Kohlberg states that people go through three different steps of morality in ascending order as we mature into adults. We start off at Step 1, Preconventional Morality. We think about whether we will get punished or rewarded for something. Step 2 is Conventional Morality. We think about how our community will view us. Step 3, is Postconventional Morality. What you feel is right and wrong.
If Mark Twain were alive in Kohlberg's day, he would see things a little different. In "The Adventures of Hucklberry Finn", Huck frees a slave from his master. Most of the adults he met, had they all known, would have felt he had sinned. Huck Finn was stealing another mans property (a slave). Huck believed he would go to hell for freeing a slave. He was willing to sacrifice his soul, make the community very angry with him, and get punished for what he felt was doing the right thing.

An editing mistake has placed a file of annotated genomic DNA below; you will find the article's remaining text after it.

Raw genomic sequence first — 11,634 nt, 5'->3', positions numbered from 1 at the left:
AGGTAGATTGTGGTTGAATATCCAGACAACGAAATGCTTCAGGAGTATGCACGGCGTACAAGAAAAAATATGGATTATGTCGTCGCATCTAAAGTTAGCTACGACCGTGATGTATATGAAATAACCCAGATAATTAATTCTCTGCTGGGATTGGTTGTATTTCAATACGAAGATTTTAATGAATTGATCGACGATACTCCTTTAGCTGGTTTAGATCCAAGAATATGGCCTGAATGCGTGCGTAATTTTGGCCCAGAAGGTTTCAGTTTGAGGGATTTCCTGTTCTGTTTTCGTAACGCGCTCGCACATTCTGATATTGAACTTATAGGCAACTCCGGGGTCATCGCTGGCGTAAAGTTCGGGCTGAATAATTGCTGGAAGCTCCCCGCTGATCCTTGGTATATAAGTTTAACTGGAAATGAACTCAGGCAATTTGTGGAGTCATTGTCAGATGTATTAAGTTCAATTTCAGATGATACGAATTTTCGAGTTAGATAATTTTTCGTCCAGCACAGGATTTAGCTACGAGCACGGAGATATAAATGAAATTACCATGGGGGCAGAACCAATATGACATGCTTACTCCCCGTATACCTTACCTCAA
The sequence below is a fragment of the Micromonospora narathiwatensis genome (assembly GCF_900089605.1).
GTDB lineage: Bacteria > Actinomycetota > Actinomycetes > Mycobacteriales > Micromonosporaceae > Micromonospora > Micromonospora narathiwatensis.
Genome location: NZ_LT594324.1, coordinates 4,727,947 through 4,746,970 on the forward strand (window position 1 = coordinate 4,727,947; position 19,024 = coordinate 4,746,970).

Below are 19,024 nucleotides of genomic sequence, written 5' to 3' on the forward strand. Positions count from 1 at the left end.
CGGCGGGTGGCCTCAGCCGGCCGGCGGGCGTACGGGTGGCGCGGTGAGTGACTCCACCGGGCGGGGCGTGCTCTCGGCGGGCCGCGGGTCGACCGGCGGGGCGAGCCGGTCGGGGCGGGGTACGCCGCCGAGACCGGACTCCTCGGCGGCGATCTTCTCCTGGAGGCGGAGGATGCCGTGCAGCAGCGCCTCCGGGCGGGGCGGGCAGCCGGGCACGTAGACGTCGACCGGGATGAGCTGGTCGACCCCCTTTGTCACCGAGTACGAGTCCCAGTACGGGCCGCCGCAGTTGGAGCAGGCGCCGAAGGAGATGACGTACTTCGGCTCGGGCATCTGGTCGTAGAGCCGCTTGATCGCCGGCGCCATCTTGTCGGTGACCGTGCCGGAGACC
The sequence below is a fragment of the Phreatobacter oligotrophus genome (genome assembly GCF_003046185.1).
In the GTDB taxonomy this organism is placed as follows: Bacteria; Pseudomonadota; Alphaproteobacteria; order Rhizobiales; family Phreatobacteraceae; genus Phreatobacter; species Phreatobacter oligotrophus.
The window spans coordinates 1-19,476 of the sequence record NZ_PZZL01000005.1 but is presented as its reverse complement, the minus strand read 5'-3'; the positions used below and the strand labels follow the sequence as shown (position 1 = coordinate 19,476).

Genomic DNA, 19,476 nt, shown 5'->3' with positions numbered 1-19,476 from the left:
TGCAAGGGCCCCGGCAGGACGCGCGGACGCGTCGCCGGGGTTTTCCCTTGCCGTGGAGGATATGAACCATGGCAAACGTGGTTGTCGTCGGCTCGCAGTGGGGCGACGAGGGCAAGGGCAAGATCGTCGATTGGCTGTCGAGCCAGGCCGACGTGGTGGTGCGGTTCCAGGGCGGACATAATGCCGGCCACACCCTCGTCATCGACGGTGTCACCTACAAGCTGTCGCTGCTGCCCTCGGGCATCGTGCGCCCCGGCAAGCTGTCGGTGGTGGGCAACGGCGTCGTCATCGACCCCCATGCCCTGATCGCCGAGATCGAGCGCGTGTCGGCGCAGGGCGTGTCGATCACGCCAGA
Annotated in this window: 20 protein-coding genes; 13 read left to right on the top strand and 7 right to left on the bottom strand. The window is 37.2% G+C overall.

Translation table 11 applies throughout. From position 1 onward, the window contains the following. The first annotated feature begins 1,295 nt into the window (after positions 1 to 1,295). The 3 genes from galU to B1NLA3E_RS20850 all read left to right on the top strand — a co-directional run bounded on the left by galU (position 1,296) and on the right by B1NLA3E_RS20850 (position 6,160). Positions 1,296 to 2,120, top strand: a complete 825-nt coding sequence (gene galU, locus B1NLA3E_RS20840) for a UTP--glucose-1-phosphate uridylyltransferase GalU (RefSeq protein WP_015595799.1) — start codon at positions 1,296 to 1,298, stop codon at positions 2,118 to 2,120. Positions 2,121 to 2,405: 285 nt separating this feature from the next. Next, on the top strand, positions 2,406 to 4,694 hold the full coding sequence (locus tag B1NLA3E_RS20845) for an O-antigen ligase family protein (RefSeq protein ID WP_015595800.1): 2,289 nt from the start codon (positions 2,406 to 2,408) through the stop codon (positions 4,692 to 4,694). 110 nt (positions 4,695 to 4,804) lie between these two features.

Huck displayed the ability to move beyond the first two conventions and make decisions on the highest. A pattern in Mark Twain's books dealt with children in his stories doing the right thing, and the older people being too corrupt to do so. Mark Twain would agree with the order of Kohlberg's morality and the different types, but would believe we would go from step 1 to step 3, and as adults conform to societal norms falling to step 2, a lower moral thought process.